Philip R. Davies has died. Philip Davies was a major influence on my own understanding of the origins and history of ancient Israel, including the origins and nature of the Hebrew Bible. I understand that his book, In Search of Ancient Israel, was groundbreaking in that it influenced the way many of his peers came to view the “primary history” found in the Old Testament books Genesis to 2 Kings. My understanding as an outside amateur is that he brought together various ideas that had received little attention prior to 1991 and challenged the assumptions and fallacious reasoning underpinning traditional scholarly ideas about what was labelled “biblical Israel”.
Many readers may already have seen my webpage that I began with several pages setting out the argument of his book, In Search of Ancient Israel.
I never finished those posts. When I came to write about his views on who wrote the biblical books and why, and how the details of the biblical myth arose, I found myself branching out into much wider reading, including more recent publications by Davies, discovering competing theses — and I am still engaged in those explorations. I have Philip Davies to thank for these discoveries and ongoing journey.
Davies was part of known to be part of a group of scholars known as (derogatively) “the minimalists”. Some referred to it as the Copenhagen School. Two of the other pillars of this group were Thomas L. Thompson and Niels Peter Lemche. I have posted about their works many times on this blog. Traditional scholars sometimes viewed their work as being cynically sceptical. I viewed it as sound, fundamental scholarship. Read, for example, the approach set out in The Bible — History or Story? and Common Sense and Credulity. I copy the first of these here. See it onsite if it is too small to read below.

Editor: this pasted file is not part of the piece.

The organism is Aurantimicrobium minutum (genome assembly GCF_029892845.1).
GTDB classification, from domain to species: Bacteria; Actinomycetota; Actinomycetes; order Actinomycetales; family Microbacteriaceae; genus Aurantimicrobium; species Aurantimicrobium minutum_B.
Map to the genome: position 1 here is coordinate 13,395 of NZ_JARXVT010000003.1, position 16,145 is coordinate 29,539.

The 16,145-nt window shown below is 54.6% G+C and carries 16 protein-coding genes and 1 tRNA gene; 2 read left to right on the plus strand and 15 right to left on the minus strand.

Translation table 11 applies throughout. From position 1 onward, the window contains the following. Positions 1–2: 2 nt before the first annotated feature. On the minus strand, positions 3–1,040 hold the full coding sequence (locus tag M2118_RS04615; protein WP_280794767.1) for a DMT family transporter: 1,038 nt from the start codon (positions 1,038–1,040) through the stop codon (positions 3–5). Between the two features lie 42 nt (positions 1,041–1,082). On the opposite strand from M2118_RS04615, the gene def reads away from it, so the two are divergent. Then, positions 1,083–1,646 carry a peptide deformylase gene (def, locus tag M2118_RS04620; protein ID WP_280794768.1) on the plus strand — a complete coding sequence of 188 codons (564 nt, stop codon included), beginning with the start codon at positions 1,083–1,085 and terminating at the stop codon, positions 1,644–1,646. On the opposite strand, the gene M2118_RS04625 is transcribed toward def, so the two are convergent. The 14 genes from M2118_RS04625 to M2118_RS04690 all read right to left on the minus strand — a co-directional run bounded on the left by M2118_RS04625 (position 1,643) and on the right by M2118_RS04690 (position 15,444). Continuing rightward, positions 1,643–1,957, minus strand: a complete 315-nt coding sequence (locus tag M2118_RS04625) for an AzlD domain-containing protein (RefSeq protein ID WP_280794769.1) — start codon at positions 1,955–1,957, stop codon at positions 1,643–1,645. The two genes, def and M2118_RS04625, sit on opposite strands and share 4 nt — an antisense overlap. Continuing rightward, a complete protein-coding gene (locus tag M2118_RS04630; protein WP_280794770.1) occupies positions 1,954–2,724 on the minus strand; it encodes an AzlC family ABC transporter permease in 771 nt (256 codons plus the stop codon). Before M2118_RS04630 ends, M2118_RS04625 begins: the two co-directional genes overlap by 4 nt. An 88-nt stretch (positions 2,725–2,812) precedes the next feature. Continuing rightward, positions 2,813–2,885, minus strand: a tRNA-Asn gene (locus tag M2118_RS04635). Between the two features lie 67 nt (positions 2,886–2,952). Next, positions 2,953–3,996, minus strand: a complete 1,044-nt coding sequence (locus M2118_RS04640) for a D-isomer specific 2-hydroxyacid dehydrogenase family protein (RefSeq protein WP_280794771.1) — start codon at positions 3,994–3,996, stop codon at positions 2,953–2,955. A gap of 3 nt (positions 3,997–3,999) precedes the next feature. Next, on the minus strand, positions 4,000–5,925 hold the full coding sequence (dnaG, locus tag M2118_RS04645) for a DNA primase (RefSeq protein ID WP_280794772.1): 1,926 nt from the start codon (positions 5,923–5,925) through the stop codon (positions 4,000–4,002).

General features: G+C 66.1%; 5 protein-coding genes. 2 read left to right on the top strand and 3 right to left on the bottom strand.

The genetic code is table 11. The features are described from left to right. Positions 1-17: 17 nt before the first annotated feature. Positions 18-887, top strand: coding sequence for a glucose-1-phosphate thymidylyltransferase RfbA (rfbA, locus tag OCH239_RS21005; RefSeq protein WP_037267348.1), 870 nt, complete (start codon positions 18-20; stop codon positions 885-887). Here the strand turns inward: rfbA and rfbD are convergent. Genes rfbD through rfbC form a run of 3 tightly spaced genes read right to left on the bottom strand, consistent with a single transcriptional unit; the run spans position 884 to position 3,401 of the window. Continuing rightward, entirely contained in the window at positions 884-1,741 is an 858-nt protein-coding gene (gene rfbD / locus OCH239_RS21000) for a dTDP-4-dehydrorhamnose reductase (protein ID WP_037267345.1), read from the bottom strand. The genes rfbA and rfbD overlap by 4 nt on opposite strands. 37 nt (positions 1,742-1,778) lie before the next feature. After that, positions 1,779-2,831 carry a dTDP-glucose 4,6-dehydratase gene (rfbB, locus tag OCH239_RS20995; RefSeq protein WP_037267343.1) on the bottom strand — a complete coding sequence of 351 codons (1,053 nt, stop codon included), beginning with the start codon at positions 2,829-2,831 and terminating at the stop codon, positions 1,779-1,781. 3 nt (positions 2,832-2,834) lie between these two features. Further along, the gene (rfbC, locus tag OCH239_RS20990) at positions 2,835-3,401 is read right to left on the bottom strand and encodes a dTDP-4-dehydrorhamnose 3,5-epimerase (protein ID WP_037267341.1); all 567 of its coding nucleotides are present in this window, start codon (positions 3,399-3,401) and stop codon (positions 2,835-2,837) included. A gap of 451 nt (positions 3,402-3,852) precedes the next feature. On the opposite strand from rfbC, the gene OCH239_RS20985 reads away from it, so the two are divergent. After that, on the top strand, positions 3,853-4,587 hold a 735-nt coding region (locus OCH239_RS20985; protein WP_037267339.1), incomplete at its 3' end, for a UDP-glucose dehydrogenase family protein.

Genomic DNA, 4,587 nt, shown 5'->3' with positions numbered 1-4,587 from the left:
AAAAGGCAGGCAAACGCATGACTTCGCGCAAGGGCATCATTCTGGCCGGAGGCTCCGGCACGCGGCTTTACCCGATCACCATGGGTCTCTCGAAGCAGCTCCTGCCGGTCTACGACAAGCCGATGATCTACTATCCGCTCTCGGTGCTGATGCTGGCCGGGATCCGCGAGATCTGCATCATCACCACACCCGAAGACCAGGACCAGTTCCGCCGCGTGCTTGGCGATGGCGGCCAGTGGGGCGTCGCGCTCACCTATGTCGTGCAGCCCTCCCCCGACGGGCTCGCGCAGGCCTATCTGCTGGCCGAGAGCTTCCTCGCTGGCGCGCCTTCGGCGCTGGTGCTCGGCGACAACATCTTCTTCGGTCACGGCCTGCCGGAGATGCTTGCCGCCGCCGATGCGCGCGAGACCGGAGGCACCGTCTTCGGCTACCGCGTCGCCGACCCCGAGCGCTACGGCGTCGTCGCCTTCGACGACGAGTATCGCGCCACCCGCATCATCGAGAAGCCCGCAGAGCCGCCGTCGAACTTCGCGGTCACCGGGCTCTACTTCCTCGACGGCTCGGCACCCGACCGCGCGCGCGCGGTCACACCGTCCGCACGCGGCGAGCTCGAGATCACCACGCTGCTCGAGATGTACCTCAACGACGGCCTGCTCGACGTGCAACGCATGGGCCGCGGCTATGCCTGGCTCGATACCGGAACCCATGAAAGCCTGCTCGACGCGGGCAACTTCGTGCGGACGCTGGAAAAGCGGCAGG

Some readers may recognize the argument there from many posts on Vridar. It expresses what I consider to be the fundamentals of sound historical inquiry and scholarly treatment of evidence. (The logic expressed applies equally to the approach to the New Testament books, I believe — but that is a step too far for many.)
Some books by Davies that I enjoyed reading, some of which I continue to use as regular references . . . .
- Davies, P. R. (1992). In search of “ancient Israel.” Sheffield, England: Sheffield Academic Press.
- Davies, P. R. (1998). Scribes and Schools: The Canonization of the Hebrew Scriptures. Westminster John Knox Press.
- Davies, P. R. (2002). The complete world of the Dead Sea scrolls. New York, NY: Thames & Hudson.
- Davies, P. R. (2004). Whose Bible is it Anyway? (2 edition). London ; New York: Bloomsbury T&T Clark.
- Davies, P. R. (2007). The origins of biblical Israel. London: T & T Clark.
- Davies, P. R. (2008). Memories of ancient Israel: an introduction to biblical history–ancient and modern. Louisville: Westminster John Knox Press.
- Davies, P. R. (2016). On the Origins of Judaism. Routledge.
Thank you, Philip R. Davies.
Latest posts by Neil Godfrey (see all)
- Peter, a real “son of Jonah” – part 2 - 2021-04-20 01:24:36 GMT+0000
- Peter, a real “son of Jonah” – part 1 - 2021-04-19 23:55:47 GMT+0000
- Paul and Jesus: Mirrored Rejections, Deaths and Resurrections - 2021-04-18 02:57:08 GMT+0000
If you enjoyed this post, please consider donating to Vridar. Thanks!